The Syntax of the Genitive Case in Longus’ Novel Daphnis and Chloe

Main Article Content

Inesa Chakal


Genitive, inflection, ancient Greek, syntactic functions


This study aims to explore the syntactic functions and characteristics of the genitive case in the ancient Greek novel “Daphnis and Chloe” by Longus, a text from the 2nd century AD, which exemplifies the “second sophistic” period of rhetorical development. The primary source for this research is the text of “Daphnis and Chloe”, which has been thoroughly analysed to ascertain the usage of the genitive case in various syntactic roles. The research employs descriptive and structural methods of linguistic analysis. The descriptive method identifies and explains instances of the genitive case within the text, while the structural method examines the relationships between these instances and other linguistic elements. The genitive case in the novel is found to perform multiple syntactic functions, including controlling verbs, nouns, adjectives, and expressing various semantic nuances. Detailed examples are provided to illustrate these functions and their impact on the text’s meaning. The findings offer a foundation for further studies of the genitive case in ancient Greek texts, providing significant insights for researchers and linguists interested in ancient Greek grammar and its syntactic constructions. The study enhances understanding of ancient rhetorical techniques and their application in literary texts during the “second sophistic” period.


Download data is not yet available.


Azaz, M. (2020). Structural surface overlap and derivational complexity in crosslinguistic transfer: Acquisition of English genitive alternation by Egyptian Arabic-speaking learners. Second Language Research, 36(4), 529-556.
Bowie, E. (2023). Animals, Slaves and Masters in Longus’ Daphnis and Chloe (2019). In: Essays on Ancient Greek Literature and Culture (pp. 863-883). Cambridge: University Press.
Cohen, E. (2019). Semitic Genitive Constructions: An Expanded View. Journal of Semitic Studies, 64(1), 1-50.
Cozad, M. (2019). Trent, Literary Theory, and Sixteenth-Century Adaptations of Daphnis and Chloe. In E. Cueva, S. Harrison, H. Mason, W. Owens, S. Schwartz (Eds.), Re-Wiring the Ancient Novel (pp. 61-74). Groningen: Barkhuis.
Dean, R.J. (2003). Greek Grammar. For Those Who Don’t Know Greek. Preston: Preston City Bible Church.
Demerre, O. (2020). Issue-and Idea-theory in Longus’ Pastoral Trial. A Stormy Debate, 74(3), 423-447.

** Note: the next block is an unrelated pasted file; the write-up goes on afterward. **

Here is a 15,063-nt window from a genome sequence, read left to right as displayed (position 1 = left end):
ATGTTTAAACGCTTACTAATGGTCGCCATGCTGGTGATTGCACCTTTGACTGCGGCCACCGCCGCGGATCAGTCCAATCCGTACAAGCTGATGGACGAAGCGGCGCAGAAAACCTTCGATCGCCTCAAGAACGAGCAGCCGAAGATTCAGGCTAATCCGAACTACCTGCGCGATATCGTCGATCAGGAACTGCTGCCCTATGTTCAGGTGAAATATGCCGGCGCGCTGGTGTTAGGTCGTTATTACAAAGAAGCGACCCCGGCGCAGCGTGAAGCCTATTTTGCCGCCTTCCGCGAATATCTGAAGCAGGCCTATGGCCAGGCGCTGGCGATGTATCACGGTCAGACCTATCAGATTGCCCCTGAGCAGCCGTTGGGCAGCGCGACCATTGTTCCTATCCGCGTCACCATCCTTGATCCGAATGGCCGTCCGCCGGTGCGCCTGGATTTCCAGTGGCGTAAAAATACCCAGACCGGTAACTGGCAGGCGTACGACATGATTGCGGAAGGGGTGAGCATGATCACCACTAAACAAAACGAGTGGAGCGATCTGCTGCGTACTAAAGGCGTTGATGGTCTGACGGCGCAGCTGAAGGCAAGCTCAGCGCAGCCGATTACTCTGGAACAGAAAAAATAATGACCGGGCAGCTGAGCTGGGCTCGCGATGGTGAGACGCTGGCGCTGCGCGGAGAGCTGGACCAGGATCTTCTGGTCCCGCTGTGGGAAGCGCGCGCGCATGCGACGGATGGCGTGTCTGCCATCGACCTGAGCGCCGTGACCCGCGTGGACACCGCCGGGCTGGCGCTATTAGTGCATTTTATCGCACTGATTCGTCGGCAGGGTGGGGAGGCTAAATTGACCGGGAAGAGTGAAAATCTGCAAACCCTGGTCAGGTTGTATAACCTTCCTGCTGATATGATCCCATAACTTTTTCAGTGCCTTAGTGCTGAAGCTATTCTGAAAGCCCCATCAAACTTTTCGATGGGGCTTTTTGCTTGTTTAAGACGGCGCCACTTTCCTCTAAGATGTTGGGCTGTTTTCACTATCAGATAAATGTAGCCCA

Gill, C. (2019). Style and ethos in Longus’ Daphnis and Chloe. In K. Chew, J.R. Morgan, S.M. Trzaskoma (Eds.), Literary Currents and Romantic Forms (pp. 113-136). Groningen: Barkhuis.
Goldhill, S. (2020). Finding the Time for Ancient Novels. Daedalus, 150(1), 26-39.
Heller, B., & Szmrecsanyi, B. (2019). Possessives World-Wide: Genitive Variation in Varieties of English. In: N. Yáñez-Bouza, E. Moore, L. van Bergen, W.B. Hollmann (Eds.), Categories, Constructions, and Change in English Syntax (pp. 315-335). Cambridge: University Press.
Jolowicz, D. (2021). Latin Poetry in the Ancient Greek Novels. Oxford: Oxford University Press.
Kim, M. (2021). Genitive Alternations of the One’s Own Possessive Construction. Language and Information, 25(1), 21-56.
Kovalov, Yu.I. (2007). Literary encyclopedia. Kyiv: Academy.
Louw, J.P. (1966). Linguistic Theory and The Greek Case System. Acta Classica, 9, 73-88.
Lychuk, M.I. (2022). Grammatical valence in the structure of syntactically non-segmented word-combination. International Journal of Philology, 13(4(2)), 17-27.
Maciver, C.A. (2020). Longus’ narrator: a reassessment. The Classical Quarterly, 70(2), 1-19.
Makar, I. (2010). Longus and his novel “Daphnis and Chloe”. Chernivtsi: Chernivtsi National University.
Morgan, J.R. (2020). Dirty Love: The Genealogy of the Ancient Greek Novel by Tim Whitmarsh. Common Knowledge, 26(3), 438-439.
Olishchuk, R. (1996). Greek. Syntax. Lviv: LBA.
Romaniuk, O., & Yavorska, L. (2022). Complimenting behaviour in young adults’ first impression scripts. Analele Universitatii din Craiova – Seria Stiinte Filologice, Lingvistica, 44(1-2), 168-187.
Ryskulova, G., Satybaldieva, G., & Sartbekova, N. (2022). The Semantics of Morphological Means of Expressing Human Emotions. Studies in Media and Communication, 10(3), 34-39.
Schönberger, O. (1973). Longus. Hirtengeschichten von Daphnis und Chloe: Griechisch und deutsch. Berlin: Akademie-Verlag.
Shapauov, A., Zhusupov, N., Baratova, M., Bakhytzhan, K., Zhanar, T., Aiman, A., Meyramgul, Z., & Agaliyeva, N. (2014). Dramatic effect, style and speech of characters of literary and art piece (from epos to drama). Life Science Journal, 11(4), 311-315.
Shynkaruk, V. (2023). Revisiting syntax of coherent speech. International Journal of Philology, 14(2), 6-12.
Waller, E. (2022). Gender Constitution and Reversible Potentiality: The Making of the Masculine Subject in Longus’s Daphnis and Chloe. Differences, 33(1), 92-118.
Wouters, A. (1987). Irony in Daphnis’ and Chloe’s Love Lessons. Quaderni Urbinati di Cultura Classica, 26(2), article number: 111.
Ziak, P., Sakhipzhamal, U., Zeinesh, M., Tanzharikova, A., & Kulgildinova, T. (2022). The image of the lifeworld in philosophy and fiction narratives. XLinguae, 15(1), 194-201.
Zvonska, L.L., Koroleva, N.V., Lazer-Pankiv, O.V., Levko, O.V., Luchkanin, S.M., Myronova, V.M., Mykhaylova, O.G., Lefterova, O.M., Mosenkis, Yu.L., Nychayuk, S.P., Polishchuk, A.S., Ruda, N.V., Shovkovy, V.M., & Shtychenko, I.Yu. (2017). Encyclopedic dictionary of classical languages. Kyiv: Kyiv University.